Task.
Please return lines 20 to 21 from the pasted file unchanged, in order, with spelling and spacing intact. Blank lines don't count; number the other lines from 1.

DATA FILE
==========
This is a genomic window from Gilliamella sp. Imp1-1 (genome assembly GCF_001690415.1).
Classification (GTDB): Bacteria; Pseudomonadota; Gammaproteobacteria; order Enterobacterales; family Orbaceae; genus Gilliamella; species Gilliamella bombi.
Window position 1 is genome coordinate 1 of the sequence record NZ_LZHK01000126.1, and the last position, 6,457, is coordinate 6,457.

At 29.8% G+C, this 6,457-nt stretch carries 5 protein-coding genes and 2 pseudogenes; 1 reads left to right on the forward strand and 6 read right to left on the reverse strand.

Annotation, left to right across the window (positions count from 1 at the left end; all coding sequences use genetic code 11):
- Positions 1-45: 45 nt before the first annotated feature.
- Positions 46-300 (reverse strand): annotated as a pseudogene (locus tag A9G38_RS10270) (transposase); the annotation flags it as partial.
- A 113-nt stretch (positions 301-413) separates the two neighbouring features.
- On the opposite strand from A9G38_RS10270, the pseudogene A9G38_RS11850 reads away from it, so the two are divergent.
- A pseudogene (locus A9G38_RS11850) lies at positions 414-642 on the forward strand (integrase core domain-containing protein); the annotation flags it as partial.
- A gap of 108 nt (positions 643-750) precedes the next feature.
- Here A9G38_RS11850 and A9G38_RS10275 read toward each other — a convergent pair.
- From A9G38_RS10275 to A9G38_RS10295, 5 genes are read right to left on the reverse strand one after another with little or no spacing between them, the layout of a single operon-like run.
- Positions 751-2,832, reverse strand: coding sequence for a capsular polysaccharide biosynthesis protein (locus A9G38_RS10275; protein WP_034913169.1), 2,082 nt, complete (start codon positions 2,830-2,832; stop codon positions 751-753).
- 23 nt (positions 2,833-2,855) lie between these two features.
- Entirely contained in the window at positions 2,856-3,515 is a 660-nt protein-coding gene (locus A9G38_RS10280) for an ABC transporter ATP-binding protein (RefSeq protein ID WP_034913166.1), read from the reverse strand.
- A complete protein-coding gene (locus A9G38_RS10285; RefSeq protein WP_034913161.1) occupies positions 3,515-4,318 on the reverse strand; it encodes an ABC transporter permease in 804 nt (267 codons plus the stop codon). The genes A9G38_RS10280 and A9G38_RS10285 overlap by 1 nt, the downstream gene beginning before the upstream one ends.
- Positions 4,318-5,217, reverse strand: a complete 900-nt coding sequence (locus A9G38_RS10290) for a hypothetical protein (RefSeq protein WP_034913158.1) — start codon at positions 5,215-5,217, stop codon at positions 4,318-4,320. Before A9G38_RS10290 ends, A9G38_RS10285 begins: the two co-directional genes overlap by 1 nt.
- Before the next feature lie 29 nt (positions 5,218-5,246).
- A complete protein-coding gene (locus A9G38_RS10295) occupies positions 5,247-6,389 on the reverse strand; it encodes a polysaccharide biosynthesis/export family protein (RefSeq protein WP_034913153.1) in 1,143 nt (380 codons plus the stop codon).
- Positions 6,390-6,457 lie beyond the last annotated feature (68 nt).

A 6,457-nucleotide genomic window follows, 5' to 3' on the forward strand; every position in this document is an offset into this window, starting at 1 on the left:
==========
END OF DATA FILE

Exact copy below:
- A complete protein-coding gene (locus A9G38_RS10295) occupies positions 5,247-6,389 on the reverse strand; it encodes a polysaccharide biosynthesis/export family protein (RefSeq protein WP_034913153.1) in 1,143 nt (380 codons plus the stop codon).
- Positions 6,390-6,457 lie beyond the last annotated feature (68 nt).